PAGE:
>>jacob navia wrote:
>>>we******@gmail.com a =E9crit :

The C standard committee does not see the value of the language they
have ownership over, they don't see problems in the industry, and are
completely blind to the problems of the C language. There is a long
list of highly desirable features that the C language is crying out for
(no, not operator overloading -- I mean actual *functionality*) that
nobody is even thinking about.

>>>Can you specify?

1) A better mapping to functionality commonly available in hardware.
I=2Ee., high-word or widening multiply. Bit scan operations (i.e., fast
lg2, and scan for lowest.). Bit count. Endian swap. etc.

>>2) Better control flow functionality: Coroutines and alloca(). The

>>3) Better heap functionality.

>>The real point behind this list of features, is that they represent
true enhancements to the C language.


In 25 years of C programming, I have rarely needed any of the
functionality you list. Memory leak analysis sometimes, but only
one of the several extensions to heap functionality you propose would
make any difference to me (and that only on the odd occasion.)

Yes, I have seen that argument a lot of times.

"I never needed memory leak detectors"
"Only on odd accasion I did use them"

Yes. Everybody here is a genius programmers, looking at this
messages.

BUGS?

ERRORS?

Defensive programming?

That is for wimps...
Endian swap I have only needed to the extent provided by Unix's
ntohl() and htonl() -- i.e., in the context of network programming
in which such routines would definitely be available as part of the
network stack; the implementation details have been irrelevant to me.
I have needed to convert file format byte orders, but such conversions
are inherently non-portable and do not necessarily represent
conversions from any actual hardware; the ability to nail down the
order of bitfields would sometimes be a convenience, but taking the
appropriate adjustments at runtime has never ever been a factor that
affected execution time measurably.
In short, it appears to me that your view of what "the C language is
crying out for" is very heavily coloured by the -kind- of work that
you do. There was *nothing* in your list that had me nodding and
saying, "Me too!". Hence I have strong doubts that the C language is
actually "crying out for" those features, and I have a definite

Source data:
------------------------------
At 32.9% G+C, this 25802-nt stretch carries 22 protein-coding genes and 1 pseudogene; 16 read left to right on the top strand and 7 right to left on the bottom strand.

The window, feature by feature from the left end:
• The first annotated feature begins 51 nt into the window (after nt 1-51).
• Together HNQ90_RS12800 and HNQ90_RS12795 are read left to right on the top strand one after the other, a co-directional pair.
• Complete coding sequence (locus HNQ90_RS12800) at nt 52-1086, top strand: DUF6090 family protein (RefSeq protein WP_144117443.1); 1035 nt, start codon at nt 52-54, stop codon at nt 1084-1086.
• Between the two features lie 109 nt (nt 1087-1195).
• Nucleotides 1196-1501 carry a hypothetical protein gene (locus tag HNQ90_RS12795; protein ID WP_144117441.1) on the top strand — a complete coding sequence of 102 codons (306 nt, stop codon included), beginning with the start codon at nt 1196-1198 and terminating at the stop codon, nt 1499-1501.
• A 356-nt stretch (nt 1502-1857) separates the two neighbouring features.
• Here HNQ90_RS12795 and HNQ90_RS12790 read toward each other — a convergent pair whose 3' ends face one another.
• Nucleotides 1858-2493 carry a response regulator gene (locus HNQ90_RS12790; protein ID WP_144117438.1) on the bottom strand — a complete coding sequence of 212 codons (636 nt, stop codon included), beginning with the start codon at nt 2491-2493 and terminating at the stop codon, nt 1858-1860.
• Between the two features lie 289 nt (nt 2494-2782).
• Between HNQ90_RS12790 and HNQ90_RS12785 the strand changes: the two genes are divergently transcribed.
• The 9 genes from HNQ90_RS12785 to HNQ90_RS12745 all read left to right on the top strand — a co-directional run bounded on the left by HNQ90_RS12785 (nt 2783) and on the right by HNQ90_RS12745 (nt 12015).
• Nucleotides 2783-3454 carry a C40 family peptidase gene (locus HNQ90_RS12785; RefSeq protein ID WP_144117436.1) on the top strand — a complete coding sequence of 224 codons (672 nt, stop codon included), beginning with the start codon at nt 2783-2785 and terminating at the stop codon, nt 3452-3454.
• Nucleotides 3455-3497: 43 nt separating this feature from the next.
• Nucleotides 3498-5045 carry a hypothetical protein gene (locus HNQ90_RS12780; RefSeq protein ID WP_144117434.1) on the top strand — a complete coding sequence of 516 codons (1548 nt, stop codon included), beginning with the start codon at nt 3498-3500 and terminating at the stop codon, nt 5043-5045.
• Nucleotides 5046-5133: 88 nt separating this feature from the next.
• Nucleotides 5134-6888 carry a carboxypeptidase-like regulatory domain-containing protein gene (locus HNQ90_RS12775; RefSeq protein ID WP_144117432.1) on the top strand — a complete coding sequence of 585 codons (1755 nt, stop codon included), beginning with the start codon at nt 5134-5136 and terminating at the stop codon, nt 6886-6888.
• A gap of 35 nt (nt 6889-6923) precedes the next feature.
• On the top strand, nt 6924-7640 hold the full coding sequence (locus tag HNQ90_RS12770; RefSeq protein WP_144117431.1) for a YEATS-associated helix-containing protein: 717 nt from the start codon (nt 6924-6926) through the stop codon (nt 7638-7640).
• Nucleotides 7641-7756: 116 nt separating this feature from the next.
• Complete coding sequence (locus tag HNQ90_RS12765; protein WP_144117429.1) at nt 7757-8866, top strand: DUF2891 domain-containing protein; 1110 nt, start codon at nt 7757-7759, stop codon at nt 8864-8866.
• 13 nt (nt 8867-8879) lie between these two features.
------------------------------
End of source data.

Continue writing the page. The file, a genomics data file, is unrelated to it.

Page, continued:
suspicion that implementing the features you suggest would push
C even more towards the "portable assembler" status -- at a time in
computing when assembler has, to -most- people, become nearly irrelevant.
You get that wrong. The situation now forces you to use non portable
assembler constructs. Incoporating them into the language makes the
need for including assembly less urgent...
Now, maybe what the embedded programming industry needs is a really
first rate "portable assembler" so that developers can write code
usable on anything from GPUs to cell phones to toasters to "hyperthreaded"
PCs.... but as best I understand, programming history is littered with
the carcasses of programming languages that attempted to be
provide portable high-level interfaces to hardware. And I can't say
I've ever seen -any- demand for ADA outside of the US DoD...
Ada is nothing like a "portable assembler"!!!! You are dreaming.
There is a growing gap between "implementors" (responsible for the
nitty gritty of providing funcitonality on particular hardware),
and "programmers" (who don't necessarily care what happens under the
hood). The programmers are in the growing majority; catering to
implementors is going to have about the same long-term effect as
catering to DBase 3 programmers: useful to some, yes, but C would
pretty much drop out of general consciousness as a general purpose
language.
Incredible how much nonsense someone can say in just a few sentences.
C users are implementors, since they implement algorithms and
software...

If you do not want to know what happens "under the hood" just use BASIC
or VB, or C# for that matter.
Jan 14 '07 #17
we******@gmail.com writes:
Keith Thompson wrote:
>jacob navia <ja***@jacob.remcomp.frwrites:
[...]
Nobody wants to eliminate them in one